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CFT predicts: Mountain West standings

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As we look ahead to the 2011 college football season, we take with us the lessons we learned from seasons past. We calculate, scrutinize, dissect and digest schedules, returning starters, coaching changes, injuries, and yes, even hunches, and spew it back in the form of how we think each of the 11 Division 1 FBS conferences — and the independents — will pan out by year’s end.

Of course, these are merely our opinions. Feel free, as we know you will, to disagree. We know that’s why you really come here anyway.

Here are our predictions for the Mountain West:

Ben’s take
The Mountain West thought that it would be inching closer to becoming a newly-minted member of the BCS’s automatic qualifying conferences by adding WAC powerhouse Boise State.

Then TCU announced it is leaving for the Big East after this season, Utah bolted for the Pac-12 and BYU pursued football independence.

Oops.

But regardless of the MWC’s place among college football’s best conferences, the Broncos are expected to make an immediate impact as first-year members. Boise State loses a talented receiving duo in Titus Young and Austin Pettis to the NFL, but at this point I’m convinced Kellen Moore (he’s so dreamy) could make my grandmother a 1,000-yard receiver. Running back Doug Martin returns from a 1,200-yard junior season and should be able to take some of the pressure off Moore. The Broncos also get TCU and Air Force at home this year (they just won’t be able to wear all blue uniforms).

I have Air Force at the No. 2 spot not so much because of what the Falcons have, but what TCU doesn’t. I’ll never underestimate Gary Patterson’s recruiting tactics and ability to plug guys into his system, but the Horned Frogs have some serious hurdles to jump over in 2011. Replacing quarterback Andy Dalton and receiver Jeremy Kerley — both have gone on to the NFL — won’t be easy, and TCU has road games at Boise State, San Diego State and Air Force.

Rocky Long inherits an elevated, senior-laden program in San Diego State from Brady Hoke, so the Aztecs will do pretty well in 2011.

Colorado State, Wyoming, UNLV and New Mexico all have work to do to improve in the win/loss column.

John Taylor’s take
In with the new, out with the old, which will be a wash-rinse-repeat cycle next year at this time as well. Such is the storyline for the Mountain West in 2011. Not so unexpectedly, both the new and the soon-to-be-old schools will likely be the ones staking a claim to conference bragging rights — and another potential BcS bid — at the end of the year.

Even as it will be its first year in the MWC, Boise State will be the prohibitive favorites, based in part on Broncos’ past success in the WAC and in large part to returning 14 starters from last year’s 12-1 squad, including one of the likely Heisman frontrunners in Moore. The Horned Frogs, on the other hand, return just eight offensive/defensive starters, the second-lowest total in the country, just ahead of defending national champion Auburn.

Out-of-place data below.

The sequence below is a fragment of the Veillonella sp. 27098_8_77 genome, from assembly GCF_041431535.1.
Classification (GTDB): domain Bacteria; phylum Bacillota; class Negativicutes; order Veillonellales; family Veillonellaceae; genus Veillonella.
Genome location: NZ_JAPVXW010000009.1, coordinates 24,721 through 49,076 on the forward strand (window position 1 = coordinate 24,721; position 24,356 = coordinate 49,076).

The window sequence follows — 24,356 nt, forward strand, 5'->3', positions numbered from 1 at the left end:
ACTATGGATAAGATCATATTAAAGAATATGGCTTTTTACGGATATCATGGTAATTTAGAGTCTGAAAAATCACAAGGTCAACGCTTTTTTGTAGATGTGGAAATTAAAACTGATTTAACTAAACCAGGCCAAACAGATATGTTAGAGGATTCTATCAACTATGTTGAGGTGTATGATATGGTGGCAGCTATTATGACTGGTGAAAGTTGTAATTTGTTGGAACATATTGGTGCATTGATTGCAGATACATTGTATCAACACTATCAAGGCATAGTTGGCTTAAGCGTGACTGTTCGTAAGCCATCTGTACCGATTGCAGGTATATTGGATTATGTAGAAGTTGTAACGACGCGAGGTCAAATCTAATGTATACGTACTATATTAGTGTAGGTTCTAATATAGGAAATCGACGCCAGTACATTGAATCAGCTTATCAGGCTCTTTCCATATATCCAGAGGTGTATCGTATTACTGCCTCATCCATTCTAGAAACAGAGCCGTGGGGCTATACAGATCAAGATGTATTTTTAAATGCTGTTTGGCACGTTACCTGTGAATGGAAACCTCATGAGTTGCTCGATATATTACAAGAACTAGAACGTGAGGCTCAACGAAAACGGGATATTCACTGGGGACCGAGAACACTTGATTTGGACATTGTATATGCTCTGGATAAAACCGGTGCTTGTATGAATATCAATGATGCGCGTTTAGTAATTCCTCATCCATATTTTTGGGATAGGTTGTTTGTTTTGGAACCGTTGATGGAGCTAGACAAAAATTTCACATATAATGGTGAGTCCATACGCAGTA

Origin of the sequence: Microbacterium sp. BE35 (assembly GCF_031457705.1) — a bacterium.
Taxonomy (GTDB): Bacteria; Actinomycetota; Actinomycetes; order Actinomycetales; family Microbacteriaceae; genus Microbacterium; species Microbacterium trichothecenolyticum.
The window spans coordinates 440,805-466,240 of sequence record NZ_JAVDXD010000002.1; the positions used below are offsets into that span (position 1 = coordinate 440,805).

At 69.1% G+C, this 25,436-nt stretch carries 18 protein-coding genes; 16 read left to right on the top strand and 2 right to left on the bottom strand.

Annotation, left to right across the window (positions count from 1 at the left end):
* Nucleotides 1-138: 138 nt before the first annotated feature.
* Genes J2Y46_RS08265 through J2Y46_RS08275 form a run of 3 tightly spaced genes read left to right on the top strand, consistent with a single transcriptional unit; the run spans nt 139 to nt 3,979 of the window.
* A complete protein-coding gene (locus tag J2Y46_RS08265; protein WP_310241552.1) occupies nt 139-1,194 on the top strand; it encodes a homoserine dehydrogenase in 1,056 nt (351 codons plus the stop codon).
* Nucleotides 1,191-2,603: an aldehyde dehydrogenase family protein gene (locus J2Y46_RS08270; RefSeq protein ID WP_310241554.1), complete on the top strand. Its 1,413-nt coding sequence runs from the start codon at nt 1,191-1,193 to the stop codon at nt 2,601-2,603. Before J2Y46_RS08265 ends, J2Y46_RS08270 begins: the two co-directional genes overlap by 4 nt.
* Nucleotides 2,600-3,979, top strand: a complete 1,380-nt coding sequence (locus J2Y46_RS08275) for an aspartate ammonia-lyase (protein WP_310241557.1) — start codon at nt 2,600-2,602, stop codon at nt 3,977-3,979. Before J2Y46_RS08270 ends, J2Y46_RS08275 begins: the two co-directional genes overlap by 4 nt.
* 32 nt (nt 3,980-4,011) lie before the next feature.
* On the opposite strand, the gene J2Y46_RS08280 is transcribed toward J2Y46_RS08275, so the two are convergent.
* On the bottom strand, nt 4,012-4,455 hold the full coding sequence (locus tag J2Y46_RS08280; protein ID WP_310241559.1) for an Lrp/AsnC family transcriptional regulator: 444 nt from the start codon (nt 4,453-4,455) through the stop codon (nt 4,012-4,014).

The biggest loss for TCU will be Dalton, one of the most prolific quarterbacks in the school’s history whose leadership may be missed even more than his on-field production. Obviously, the Nov. 12 showdown in Boise — originally scheduled as a home game for TCU — will very likely determine the conference champion.

Both Air Force and San Diego State should be improved, but not to the point where either is ready to challenge the conference heavyweights.

More predictions: ACC, Big East, Big Ten, Big 12, C-USA, MAC, Pac-12, SEC, Sun Belt, WAC, Independents

CFT’s preseason Top 25

No. 10 Washington putting on a show with big first half against No. 7 Stanford

SEATTLE, WA - SEPTEMBER 30:  Head coach David Shaw of the Stanford Cardinal looks on prior to the game against the Washington Huskies on September 30, 2016 at Husky Stadium in Seattle, Washington.  (Photo by Otto Greule Jr/Getty Images)
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On the first offensive play of the night for Stanford, the Cardinal picked up a first down thanks to a face mask penalty.

It was all downhill from there for the Cardinal.

No. 10 Washington lived up to their high preseason billing on Friday night by manhandling the defending Pac-12 champions in just about every way possible to jump out to a 23-0 halftime lead.

Quarterback Jake Browning threw just three incompletions on his way to 167 yards and two touchdowns and the Huskies looked every bit the part of a top five team in a wild, vintage atmosphere on Montlake. While the offense was impressive, the Washington defense was swarming as well, racking up six sacks in the game so far.

Stanford couldn’t get anything going offensively, averaging just 2.8 yards per play in the first half. Superstar Christian McCaffrey was held mostly in check, with just eight yards receiving and 31 on the ground.

To add injury to the insult of that first half, the Cardinal’s best defender — defensive lineman Solomon Thomas — was injured in the second quarter with a lower leg injury. The team is already without both its starting cornerbacks for the game so it could be a long second half for the visitors.